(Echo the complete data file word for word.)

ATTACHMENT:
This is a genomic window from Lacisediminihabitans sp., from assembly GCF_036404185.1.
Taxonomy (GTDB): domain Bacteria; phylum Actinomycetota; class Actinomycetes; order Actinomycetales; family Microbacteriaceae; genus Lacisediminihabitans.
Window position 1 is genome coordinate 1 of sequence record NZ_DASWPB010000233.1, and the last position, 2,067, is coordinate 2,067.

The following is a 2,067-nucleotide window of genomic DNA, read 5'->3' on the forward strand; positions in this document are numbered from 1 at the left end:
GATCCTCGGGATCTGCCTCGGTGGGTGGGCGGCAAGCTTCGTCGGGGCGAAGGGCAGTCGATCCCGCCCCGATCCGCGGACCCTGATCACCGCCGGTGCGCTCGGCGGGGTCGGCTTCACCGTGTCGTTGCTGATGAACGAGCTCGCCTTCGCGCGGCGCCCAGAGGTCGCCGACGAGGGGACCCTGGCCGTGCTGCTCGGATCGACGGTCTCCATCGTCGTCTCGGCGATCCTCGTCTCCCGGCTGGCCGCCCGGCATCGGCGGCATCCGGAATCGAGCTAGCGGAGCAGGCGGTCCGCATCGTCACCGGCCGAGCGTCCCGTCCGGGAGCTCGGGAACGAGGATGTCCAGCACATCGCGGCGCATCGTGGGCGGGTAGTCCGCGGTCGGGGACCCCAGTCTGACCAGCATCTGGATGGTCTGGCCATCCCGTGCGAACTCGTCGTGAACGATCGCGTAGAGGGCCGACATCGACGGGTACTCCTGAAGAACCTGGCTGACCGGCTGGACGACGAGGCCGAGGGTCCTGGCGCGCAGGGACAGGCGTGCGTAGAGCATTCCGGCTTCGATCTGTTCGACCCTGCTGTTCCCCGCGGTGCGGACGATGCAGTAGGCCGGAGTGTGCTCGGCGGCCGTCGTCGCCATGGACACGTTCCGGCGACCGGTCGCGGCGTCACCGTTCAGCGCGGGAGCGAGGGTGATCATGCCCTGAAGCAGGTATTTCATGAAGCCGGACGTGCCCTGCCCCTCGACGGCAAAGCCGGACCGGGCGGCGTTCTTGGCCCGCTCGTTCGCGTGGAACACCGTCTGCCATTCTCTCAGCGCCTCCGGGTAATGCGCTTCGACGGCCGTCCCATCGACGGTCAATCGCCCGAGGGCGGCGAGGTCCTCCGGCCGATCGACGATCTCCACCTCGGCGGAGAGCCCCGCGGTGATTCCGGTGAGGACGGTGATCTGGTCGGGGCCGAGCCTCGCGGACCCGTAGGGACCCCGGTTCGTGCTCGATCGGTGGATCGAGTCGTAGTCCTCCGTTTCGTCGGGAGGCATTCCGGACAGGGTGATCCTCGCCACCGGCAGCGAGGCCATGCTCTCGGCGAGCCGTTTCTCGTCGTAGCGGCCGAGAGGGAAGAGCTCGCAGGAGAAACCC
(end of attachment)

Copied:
This is a genomic window from Lacisediminihabitans sp., from assembly GCF_036404185.1.
Taxonomy (GTDB): domain Bacteria; phylum Actinomycetota; class Actinomycetes; order Actinomycetales; family Microbacteriaceae; genus Lacisediminihabitans.
Window position 1 is genome coordinate 1 of sequence record NZ_DASWPB010000233.1, and the last position, 2,067, is coordinate 2,067.

The following is a 2,067-nucleotide window of genomic DNA, read 5'->3' on the forward strand; positions in this document are numbered from 1 at the left end:
GATCCTCGGGATCTGCCTCGGTGGGTGGGCGGCAAGCTTCGTCGGGGCGAAGGGCAGTCGATCCCGCCCCGATCCGCGGACCCTGATCACCGCCGGTGCGCTCGGCGGGGTCGGCTTCACCGTGTCGTTGCTGATGAACGAGCTCGCCTTCGCGCGGCGCCCAGAGGTCGCCGACGAGGGGACCCTGGCCGTGCTGCTCGGATCGACGGTCTCCATCGTCGTCTCGGCGATCCTCGTCTCCCGGCTGGCCGCCCGGCATCGGCGGCATCCGGAATCGAGCTAGCGGAGCAGGCGGTCCGCATCGTCACCGGCCGAGCGTCCCGTCCGGGAGCTCGGGAACGAGGATGTCCAGCACATCGCGGCGCATCGTGGGCGGGTAGTCCGCGGTCGGGGACCCCAGTCTGACCAGCATCTGGATGGTCTGGCCATCCCGTGCGAACTCGTCGTGAACGATCGCGTAGAGGGCCGACATCGACGGGTACTCCTGAAGAACCTGGCTGACCGGCTGGACGACGAGGCCGAGGGTCCTGGCGCGCAGGGACAGGCGTGCGTAGAGCATTCCGGCTTCGATCTGTTCGACCCTGCTGTTCCCCGCGGTGCGGACGATGCAGTAGGCCGGAGTGTGCTCGGCGGCCGTCGTCGCCATGGACACGTTCCGGCGACCGGTCGCGGCGTCACCGTTCAGCGCGGGAGCGAGGGTGATCATGCCCTGAAGCAGGTATTTCATGAAGCCGGACGTGCCCTGCCCCTCGACGGCAAAGCCGGACCGGGCGGCGTTCTTGGCCCGCTCGTTCGCGTGGAACACCGTCTGCCATTCTCTCAGCGCCTCCGGGTAATGCGCTTCGACGGCCGTCCCATCGACGGTCAATCGCCCGAGGGCGGCGAGGTCCTCCGGCCGATCGACGATCTCCACCTCGGCGGAGAGCCCCGCGGTGATTCCGGTGAGGACGGTGATCTGGTCGGGGCCGAGCCTCGCGGACCCGTAGGGACCCCGGTTCGTGCTCGATCGGTGGATCGAGTCGTAGTCCTCCGTTTCGTCGGGAGGCATTCCGGACAGGGTGATCCTCGCCACCGGCAGCGAGGCCATGCTCTCGGCGAGCCGTTTCTCGTCGTAGCGGCCGAGAGGGAAGAGCTCGCAGGAGAAACCC